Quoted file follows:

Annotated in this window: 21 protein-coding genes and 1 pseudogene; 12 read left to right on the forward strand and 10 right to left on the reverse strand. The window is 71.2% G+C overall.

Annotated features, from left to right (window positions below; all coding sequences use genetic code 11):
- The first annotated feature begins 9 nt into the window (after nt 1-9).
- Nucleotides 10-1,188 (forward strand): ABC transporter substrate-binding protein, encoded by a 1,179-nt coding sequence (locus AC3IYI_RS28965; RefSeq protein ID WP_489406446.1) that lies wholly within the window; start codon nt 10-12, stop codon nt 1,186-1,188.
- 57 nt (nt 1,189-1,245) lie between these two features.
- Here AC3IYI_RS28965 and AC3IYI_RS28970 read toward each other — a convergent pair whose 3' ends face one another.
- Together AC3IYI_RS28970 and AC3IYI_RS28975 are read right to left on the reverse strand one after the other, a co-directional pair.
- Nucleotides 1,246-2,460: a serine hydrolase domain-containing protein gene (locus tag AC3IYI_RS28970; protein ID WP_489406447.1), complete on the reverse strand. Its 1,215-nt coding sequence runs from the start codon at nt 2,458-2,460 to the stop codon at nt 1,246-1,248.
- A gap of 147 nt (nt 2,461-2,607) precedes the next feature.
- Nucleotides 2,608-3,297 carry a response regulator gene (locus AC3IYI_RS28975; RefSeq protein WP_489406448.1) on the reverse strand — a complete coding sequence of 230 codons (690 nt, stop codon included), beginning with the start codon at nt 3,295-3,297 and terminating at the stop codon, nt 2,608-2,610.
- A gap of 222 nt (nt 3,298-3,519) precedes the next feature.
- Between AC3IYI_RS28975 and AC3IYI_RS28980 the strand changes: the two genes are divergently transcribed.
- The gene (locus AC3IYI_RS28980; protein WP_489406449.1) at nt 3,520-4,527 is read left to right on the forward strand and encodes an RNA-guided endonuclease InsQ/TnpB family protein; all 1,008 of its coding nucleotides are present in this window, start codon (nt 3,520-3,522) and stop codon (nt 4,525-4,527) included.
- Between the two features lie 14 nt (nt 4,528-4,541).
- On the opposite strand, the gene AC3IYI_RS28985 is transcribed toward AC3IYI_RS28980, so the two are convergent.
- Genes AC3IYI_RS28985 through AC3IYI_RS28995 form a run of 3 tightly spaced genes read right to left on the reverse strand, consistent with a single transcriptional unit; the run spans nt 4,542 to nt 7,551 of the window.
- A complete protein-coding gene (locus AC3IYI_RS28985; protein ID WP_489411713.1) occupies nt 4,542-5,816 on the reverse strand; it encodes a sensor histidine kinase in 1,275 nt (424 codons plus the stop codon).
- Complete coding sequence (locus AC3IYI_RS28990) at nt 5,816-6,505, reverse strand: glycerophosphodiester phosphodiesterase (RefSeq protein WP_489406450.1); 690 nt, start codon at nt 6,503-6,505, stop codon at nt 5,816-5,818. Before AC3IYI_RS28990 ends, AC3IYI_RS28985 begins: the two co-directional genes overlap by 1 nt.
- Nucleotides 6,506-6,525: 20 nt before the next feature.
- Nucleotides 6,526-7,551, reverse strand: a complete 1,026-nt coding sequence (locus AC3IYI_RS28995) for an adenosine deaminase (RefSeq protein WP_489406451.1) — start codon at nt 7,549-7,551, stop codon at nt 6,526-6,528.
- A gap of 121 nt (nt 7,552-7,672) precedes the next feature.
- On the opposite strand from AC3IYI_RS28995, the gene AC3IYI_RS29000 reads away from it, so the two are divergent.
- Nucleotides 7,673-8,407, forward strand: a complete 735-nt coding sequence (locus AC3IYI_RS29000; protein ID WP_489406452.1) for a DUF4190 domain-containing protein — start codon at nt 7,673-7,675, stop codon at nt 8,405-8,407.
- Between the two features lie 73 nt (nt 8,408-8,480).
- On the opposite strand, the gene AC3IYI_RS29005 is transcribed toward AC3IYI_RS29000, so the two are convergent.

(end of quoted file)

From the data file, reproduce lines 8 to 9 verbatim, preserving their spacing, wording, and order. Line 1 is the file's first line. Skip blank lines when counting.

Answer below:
- Nucleotides 1,246-2,460: a serine hydrolase domain-containing protein gene (locus tag AC3IYI_RS28970; protein ID WP_489406447.1), complete on the reverse strand. Its 1,215-nt coding sequence runs from the start codon at nt 2,458-2,460 to the stop codon at nt 1,246-1,248.
- A gap of 147 nt (nt 2,461-2,607) precedes the next feature.